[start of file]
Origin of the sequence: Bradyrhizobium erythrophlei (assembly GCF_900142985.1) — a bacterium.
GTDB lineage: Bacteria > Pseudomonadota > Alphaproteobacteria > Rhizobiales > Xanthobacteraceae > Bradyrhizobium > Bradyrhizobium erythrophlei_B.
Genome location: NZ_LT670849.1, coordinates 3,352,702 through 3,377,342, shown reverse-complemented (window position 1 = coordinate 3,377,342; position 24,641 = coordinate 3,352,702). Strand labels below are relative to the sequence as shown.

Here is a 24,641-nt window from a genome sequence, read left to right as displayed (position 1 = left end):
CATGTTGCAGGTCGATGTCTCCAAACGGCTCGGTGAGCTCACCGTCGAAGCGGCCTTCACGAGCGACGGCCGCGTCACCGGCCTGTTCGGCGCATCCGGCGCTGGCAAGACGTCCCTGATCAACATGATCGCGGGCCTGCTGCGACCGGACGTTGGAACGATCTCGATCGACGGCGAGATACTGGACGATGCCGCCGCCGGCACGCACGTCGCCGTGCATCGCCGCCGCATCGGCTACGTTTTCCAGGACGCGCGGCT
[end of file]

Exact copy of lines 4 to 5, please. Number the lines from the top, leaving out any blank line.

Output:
Here is a 24,641-nt window from a genome sequence, read left to right as displayed (position 1 = left end):
CATGTTGCAGGTCGATGTCTCCAAACGGCTCGGTGAGCTCACCGTCGAAGCGGCCTTCACGAGCGACGGCCGCGTCACCGGCCTGTTCGGCGCATCCGGCGCTGGCAAGACGTCCCTGATCAACATGATCGCGGGCCTGCTGCGACCGGACGTTGGAACGATCTCGATCGACGGCGAGATACTGGACGATGCCGCCGCCGGCACGCACGTCGCCGTGCATCGCCGCCGCATCGGCTACGTTTTCCAGGACGCGCGGCT